Madden: Builders are pricing their homes at whatever it takes to keep selling in this buyers’ market. Unfortunately, there are many people who purchased their homes when the market was still a sellers’ market and the prices were increasing weekly if not daily. As such, there are several hundred people in Maricopa that purchased their home at a higher price than the builders are selling their base homes as of today. When do you think the local real estate market will turn around?

Farhat: Estimated to be two to four years. It will depend largely on two factors coming to pass: The first factor is builders closing out their incentives north of the tracks and east of White and Parker Road. Once this happens, we will see three more distinct areas of town (1. north of town – resale only and easiest for commuters), (2. east of town – new construction), (3. south of town – new construction). Homes south of town will become more desirable once we get the railroad track work around in place and the Maricopa Town Center starts to build out. People need to ‘see’ it to get excited.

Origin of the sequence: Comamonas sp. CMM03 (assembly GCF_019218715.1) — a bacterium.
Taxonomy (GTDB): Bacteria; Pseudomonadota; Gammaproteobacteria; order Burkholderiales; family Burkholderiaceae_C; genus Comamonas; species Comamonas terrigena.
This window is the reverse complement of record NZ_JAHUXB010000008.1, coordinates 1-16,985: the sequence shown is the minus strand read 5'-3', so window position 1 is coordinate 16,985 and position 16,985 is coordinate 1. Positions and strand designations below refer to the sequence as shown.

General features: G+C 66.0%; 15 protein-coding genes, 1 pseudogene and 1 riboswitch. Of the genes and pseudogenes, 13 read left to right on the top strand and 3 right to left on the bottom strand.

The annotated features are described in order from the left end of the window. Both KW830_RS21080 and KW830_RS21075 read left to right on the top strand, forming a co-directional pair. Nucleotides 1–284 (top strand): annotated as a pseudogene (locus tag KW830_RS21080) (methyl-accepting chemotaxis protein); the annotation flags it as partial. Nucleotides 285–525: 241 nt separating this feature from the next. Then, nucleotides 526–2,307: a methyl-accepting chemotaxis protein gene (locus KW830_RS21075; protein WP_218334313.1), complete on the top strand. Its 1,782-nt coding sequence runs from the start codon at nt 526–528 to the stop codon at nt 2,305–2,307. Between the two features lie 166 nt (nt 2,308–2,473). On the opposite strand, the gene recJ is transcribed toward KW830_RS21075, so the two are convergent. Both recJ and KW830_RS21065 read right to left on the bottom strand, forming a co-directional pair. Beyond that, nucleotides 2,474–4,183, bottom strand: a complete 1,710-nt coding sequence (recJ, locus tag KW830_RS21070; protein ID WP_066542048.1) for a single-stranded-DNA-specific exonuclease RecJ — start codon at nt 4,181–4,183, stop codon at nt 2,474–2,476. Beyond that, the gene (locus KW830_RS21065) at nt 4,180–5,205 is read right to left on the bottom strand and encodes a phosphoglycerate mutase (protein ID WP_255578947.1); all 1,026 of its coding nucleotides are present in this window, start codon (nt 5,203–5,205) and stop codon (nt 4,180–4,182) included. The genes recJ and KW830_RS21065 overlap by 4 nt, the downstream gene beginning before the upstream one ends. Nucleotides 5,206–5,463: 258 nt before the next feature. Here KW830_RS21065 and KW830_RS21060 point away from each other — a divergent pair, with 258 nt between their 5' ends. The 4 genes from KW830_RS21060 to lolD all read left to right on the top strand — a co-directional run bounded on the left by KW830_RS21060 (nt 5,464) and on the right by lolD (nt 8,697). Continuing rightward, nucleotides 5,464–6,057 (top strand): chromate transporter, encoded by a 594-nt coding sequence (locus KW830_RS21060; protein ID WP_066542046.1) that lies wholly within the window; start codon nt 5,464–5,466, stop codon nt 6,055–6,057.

The second factor is harder to estimate and that is foreclosures. It is difficult to determine how many homeowners will be financially impacted by the changes in their ARM (Adjustable Rate) and Option ARM (flexible payment) mortgages. At this time, there are approximately 50 homes listed on the MLS (Multiple Listing Service) in the city of Maricopa that are bank foreclosed homes.

Zaklan: I would estimate around 2009, based on new trends for outlining cities and the current regional inventory. Time is needed for a few more builder close outs to occur, and for lender owned properties to close. There are definitely more foreclosure signs evident since the beginning of this year and resale sellers are having a tough time competing with these also.